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April 17, 2014 / 17 Nisan, 5774
At a Glance

Posts Tagged ‘TTP’

Pakistan Redux

Thursday, April 3rd, 2014

With all the attention being paid to the Turkish election, the continuing “negotiations” between the six powers and Iran and the ins and outs of the talks that at some point may or may not take place between the Palestinian Authority and Israel, little attention is directed towards very concrete and significant events in a country that is not only strategically located but already has nuclear weapons–Pakistan.

The government of Nawaz Sharif, which is the first in Pakistan’s history as an independent country to succeed another elected government with no period of military dictatorship in between, has been trying to reach an accommodation with the Pakistani Taliban (TTP), ensconced in its mountain lair in North Waziristan, which borders on Afghanistan and which has been in constant violent conflict with the Pakistani government for years.

The TTP agreed to negotiate under three conditions: a cessation of military actions against it by the Pakistani army, a cessation of U.S. drone attacks, and the release of TTP prisoners held by the army.

At the initial meeting, a representative of the army was invited to attend. Afterwards the high command of the armed forces decided not to attend any further negotiations and planned a major offensive against the TTP in North Waziristan that was carried out without any authorization from the civilian authorities. As a result the TTP ended the talks, cancelled the temporary cease-fire, and staged a series of terrorist attacks in major Pakistani cities.

The army, ignoring the civil police, proceeded to arrest dozens of alleged TTP militants and is holding them in military prisons. The Pakistani armed forces are in line to receive about seven billion dollars worth of military supplies from the U.S. when it evacuates Afghanistan, which will add greatly to its operational capabilities.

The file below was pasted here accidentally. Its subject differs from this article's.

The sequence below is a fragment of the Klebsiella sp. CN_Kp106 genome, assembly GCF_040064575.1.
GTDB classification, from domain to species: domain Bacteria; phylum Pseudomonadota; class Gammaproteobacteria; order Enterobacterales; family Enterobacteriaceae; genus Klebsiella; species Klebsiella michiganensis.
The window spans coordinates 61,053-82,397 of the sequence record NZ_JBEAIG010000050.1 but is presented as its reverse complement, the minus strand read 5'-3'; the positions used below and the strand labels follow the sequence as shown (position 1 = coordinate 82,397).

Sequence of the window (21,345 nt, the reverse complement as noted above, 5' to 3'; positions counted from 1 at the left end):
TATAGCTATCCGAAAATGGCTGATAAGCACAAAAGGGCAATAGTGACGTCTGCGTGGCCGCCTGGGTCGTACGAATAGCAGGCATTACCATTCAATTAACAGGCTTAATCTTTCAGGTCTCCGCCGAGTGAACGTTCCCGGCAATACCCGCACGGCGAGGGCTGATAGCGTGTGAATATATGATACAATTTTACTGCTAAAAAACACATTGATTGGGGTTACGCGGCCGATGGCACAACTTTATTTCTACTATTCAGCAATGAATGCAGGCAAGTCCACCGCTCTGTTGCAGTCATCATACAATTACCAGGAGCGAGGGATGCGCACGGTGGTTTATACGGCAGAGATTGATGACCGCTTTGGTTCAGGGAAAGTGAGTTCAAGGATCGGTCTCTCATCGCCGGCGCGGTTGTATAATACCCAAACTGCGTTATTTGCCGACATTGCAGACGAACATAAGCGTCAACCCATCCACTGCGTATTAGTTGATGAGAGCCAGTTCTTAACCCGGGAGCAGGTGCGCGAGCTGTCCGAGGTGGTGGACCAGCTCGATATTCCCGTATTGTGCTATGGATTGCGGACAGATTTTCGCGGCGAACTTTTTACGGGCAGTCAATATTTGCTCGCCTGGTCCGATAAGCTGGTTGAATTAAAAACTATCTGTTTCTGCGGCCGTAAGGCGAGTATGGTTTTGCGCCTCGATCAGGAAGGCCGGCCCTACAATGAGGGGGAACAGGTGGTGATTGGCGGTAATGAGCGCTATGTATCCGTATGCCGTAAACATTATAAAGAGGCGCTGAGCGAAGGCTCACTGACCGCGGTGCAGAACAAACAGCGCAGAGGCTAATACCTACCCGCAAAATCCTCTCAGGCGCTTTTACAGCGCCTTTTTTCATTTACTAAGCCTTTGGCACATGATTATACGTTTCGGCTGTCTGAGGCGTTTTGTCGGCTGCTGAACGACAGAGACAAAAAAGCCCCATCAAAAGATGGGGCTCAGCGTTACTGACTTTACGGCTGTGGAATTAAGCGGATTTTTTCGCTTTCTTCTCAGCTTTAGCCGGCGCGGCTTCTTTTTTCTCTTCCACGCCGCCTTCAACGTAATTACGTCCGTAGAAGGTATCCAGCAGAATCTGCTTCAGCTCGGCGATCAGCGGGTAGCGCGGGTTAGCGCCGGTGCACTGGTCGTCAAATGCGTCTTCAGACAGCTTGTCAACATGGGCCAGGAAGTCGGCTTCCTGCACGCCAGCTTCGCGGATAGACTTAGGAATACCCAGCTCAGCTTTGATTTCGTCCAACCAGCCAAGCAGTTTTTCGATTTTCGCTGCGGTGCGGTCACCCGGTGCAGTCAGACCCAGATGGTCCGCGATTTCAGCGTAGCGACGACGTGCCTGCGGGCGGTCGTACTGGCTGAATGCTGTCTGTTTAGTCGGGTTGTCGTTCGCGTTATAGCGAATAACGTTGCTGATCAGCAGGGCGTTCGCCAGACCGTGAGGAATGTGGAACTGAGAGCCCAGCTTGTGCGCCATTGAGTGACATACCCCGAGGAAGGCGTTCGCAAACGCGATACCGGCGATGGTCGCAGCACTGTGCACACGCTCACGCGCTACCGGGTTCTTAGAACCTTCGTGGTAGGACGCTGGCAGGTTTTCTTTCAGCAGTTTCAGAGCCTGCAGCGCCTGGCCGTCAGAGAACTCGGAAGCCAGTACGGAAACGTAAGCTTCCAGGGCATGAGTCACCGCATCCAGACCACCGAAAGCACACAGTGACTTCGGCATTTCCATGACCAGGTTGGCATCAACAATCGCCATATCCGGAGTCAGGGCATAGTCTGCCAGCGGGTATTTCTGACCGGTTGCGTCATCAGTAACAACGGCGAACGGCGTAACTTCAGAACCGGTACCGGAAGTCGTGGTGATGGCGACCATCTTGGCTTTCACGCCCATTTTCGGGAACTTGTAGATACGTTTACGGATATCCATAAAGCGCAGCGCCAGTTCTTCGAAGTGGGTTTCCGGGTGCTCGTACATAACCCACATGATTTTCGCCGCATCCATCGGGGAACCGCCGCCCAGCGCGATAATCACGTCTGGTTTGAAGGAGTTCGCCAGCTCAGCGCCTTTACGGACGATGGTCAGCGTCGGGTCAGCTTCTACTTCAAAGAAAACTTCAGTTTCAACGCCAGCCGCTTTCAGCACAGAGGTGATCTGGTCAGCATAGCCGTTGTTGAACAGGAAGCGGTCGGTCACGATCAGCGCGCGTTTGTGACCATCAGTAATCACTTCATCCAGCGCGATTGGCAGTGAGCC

In light of Pakistani history, all this would undoubtedly be a prelude to yet another military coup, but the armed forces may hold off until they have received the American equipment, in fear that the U.S. might renege to show its displeasure with the coup, as it did in Egypt following the overthrow of the Muslim Brotherhood government of (now) ex-president Morsi.

The parallels between the Pakistani and Turkish situations are striking. An Islamist-oriented government was elected and faced a politically active secular military establishment that had taken power on various previous occasions. In Turkey, the Muslim Brotherhood-linked government of Erdogan, succeeded in defanging the army and has moved on to various electoral victories. In Pakistan, the increasingly Islamist and dictatorial Sharif, clearly intended to follow the same path, but is facing a military that is obviously not about to be sidelined.

What does all this mean to the Middle East and Israel in particular? A secular nuclear Pakistan means that the potentially nuclear Iran must also worry about its Eastern neighbor.

Originally published at The American Center for Democracy.
A version of this article will be published in Globes.

An Evil and Repugnant Ideology

Thursday, October 11th, 2012

Many of you have been shocked by the story of Malala Yousafzai, a 14-year old Pakistani girl shot in the head by a Taliban terrorist because of a blog she wrote and interviews she gave starting in 2009, criticizing the Taliban and calling for the education of women.